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8 Sentence Patterns for Academic and Technical Writing


(From Concise Guide to Technical and Academic Writing.)

An expert academic or technical writer needs only a few basic sentence patterns to produce easy-to-understand writing. Each of the sentence patterns below will result in clear academic or technical writing. However, do not use any one pattern more than twice in a row to prevent the writing from sounding repetitive and boring. Also, use the more complex sentence patterns less frequently. They are more challenging for the reader and may make the writing overall more complex than necessary.

All effective sentence patterns start with the Subject-Verb-Object (S-V-O) sentence structure. Optional components are additional S-V-O structures and descriptive words, phrases, and clauses (D), which can be placed in various locations.

In the samples below, the subjects are underlined, and the main verbs are in italics.

1. Simple sentence (S-V-O): A simple sentence has one subject–verb pair. It starts with the subject (or an adjective and the subject). The subject is immediately followed by the verb (or an adverb and the verb). A simple sentence may contain an object.

Example 1: The computer desktop provides access to your files. Continue reading

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Power Subjects and Direct Writing


The subject of the sentence focuses the readers’ attention because it answers the question “Who?” The writer is telling the reader, “This is what the sentence is about.” Because the subject of the sentence is so important, direct writing requires the writer to choose the subject carefully.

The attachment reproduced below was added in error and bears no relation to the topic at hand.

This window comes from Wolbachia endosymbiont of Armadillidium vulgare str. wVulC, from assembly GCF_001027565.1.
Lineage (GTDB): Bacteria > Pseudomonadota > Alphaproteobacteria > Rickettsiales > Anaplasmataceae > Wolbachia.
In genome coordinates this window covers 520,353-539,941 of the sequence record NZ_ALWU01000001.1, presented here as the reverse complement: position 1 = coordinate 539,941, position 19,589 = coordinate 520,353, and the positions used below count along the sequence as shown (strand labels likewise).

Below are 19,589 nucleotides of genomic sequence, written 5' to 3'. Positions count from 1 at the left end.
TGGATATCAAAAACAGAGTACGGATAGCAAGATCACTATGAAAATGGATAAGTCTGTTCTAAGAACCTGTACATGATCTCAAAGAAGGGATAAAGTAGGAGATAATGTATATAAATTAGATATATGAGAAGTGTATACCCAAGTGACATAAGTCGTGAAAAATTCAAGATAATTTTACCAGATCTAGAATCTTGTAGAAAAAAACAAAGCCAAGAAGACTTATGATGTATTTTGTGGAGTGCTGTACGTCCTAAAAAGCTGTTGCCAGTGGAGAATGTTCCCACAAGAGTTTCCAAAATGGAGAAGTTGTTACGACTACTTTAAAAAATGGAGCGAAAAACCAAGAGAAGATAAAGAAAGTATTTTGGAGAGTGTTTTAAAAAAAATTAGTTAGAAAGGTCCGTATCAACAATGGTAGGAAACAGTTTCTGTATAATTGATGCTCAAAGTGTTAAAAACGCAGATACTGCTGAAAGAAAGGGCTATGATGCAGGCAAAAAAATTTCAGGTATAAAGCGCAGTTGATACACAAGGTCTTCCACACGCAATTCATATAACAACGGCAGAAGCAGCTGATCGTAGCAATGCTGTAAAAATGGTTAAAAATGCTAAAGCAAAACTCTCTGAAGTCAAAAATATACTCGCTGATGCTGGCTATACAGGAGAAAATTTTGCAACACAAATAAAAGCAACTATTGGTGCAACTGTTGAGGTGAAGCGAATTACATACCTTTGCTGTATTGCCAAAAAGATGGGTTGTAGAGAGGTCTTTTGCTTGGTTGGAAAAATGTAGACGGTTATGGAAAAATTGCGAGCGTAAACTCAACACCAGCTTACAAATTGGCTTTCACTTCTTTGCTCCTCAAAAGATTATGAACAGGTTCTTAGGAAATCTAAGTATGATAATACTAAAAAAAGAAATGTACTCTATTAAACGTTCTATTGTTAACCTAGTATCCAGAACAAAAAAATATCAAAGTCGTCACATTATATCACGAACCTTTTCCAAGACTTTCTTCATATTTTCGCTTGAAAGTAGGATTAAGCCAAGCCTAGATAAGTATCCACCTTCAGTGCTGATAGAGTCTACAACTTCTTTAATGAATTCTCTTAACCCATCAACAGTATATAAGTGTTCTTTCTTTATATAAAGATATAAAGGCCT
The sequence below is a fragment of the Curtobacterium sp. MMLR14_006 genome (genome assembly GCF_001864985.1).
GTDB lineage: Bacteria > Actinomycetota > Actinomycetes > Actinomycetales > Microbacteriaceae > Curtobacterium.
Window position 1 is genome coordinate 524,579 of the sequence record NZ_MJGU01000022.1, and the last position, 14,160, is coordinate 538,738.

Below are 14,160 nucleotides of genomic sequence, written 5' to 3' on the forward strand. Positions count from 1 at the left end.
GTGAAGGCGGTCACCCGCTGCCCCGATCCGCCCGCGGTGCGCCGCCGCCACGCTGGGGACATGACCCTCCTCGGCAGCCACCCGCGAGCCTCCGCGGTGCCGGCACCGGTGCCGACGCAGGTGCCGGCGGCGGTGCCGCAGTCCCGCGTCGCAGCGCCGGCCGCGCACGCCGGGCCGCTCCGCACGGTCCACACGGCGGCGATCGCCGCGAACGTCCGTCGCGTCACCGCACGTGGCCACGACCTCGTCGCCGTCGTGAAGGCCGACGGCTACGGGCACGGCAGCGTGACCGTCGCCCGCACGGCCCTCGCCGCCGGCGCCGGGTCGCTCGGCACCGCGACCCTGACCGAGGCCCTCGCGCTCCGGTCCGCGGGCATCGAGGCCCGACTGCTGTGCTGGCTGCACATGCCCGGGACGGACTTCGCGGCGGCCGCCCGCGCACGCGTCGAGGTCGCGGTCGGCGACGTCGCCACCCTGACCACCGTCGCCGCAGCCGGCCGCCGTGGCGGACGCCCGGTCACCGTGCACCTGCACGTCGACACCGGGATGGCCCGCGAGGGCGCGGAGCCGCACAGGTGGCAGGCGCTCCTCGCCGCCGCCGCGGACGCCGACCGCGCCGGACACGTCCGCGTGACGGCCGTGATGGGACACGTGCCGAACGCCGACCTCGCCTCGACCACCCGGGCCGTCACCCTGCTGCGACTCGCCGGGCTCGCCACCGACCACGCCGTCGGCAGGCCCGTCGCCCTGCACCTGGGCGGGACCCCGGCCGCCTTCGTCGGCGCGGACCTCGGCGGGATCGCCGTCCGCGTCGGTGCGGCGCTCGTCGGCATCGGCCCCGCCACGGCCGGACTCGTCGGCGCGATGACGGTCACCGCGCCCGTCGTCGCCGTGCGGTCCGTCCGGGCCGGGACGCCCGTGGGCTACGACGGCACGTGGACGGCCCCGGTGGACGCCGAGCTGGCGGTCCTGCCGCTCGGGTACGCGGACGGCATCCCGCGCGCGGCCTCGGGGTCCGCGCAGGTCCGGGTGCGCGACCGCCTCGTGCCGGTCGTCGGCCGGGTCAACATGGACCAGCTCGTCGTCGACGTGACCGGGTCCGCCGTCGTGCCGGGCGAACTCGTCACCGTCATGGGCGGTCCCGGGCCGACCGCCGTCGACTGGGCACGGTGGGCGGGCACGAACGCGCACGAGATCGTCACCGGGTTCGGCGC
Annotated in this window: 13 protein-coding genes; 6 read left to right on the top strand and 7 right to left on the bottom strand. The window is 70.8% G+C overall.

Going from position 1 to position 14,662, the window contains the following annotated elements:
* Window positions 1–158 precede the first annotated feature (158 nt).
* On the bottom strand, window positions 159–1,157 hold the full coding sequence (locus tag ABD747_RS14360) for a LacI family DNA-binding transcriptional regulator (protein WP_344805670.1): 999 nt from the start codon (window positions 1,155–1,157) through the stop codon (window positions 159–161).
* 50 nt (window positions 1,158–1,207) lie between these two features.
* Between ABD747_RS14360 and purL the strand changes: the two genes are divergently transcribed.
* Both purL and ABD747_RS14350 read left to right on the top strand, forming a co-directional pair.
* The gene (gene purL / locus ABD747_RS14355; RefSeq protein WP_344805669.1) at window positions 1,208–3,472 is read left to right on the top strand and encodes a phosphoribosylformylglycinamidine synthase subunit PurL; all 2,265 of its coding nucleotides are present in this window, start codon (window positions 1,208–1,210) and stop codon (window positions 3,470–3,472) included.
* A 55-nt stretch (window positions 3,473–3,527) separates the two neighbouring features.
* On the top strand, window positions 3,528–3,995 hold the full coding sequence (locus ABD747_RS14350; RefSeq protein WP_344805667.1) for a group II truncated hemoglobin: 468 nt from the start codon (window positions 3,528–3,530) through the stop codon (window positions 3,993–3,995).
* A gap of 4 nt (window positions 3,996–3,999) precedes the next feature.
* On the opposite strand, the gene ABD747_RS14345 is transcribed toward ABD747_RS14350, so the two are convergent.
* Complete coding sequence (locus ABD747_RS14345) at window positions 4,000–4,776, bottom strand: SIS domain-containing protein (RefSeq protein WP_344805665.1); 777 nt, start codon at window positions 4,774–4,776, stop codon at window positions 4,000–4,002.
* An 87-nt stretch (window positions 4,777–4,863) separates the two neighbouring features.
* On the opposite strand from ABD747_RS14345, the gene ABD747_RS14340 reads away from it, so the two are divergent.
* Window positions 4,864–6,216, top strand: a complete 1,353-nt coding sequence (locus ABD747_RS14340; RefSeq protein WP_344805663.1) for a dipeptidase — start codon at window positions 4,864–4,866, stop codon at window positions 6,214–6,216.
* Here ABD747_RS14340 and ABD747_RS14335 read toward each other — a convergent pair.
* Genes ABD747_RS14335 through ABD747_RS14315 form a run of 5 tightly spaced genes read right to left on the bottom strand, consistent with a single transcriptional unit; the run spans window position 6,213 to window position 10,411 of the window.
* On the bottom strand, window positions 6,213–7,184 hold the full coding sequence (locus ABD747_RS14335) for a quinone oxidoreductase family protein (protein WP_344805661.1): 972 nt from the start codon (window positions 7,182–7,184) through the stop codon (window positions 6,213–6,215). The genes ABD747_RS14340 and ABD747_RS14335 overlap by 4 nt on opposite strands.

Grammatical and Meaningful Subjects: A sentence has two types of subjects: the grammatical subject and the meaningful subject.

The grammatical subject is the word or phrase in the subject’s position, typically before the main verb. It serves the grammatical role of subject and determines what the main verb will be.

Example 1:

“Veterinarians have discovered a new form of feline leukemia.”
Who (subject) = veterinarians
Did what (main verb) = have discovered
To whom/what (object) = a new form of feline leukemia

Example 2:

“Fourteen members of Congress changed party affiliation during the campaign.”
Who (subject) = fourteen members of Congress
Did what (main verb) = changed
To whom/what (object) = party affiliation

In the examples above, the grammatical subjects are veterinarians and fourteen members of Congress. These are the words before the main verb (i.e., have discovered, changed), and they determine what the main verb will be. They serve the grammatical function of the subject, so they are called the grammatical subject. Every complete sentence has at least one grammatical subject. Continue reading

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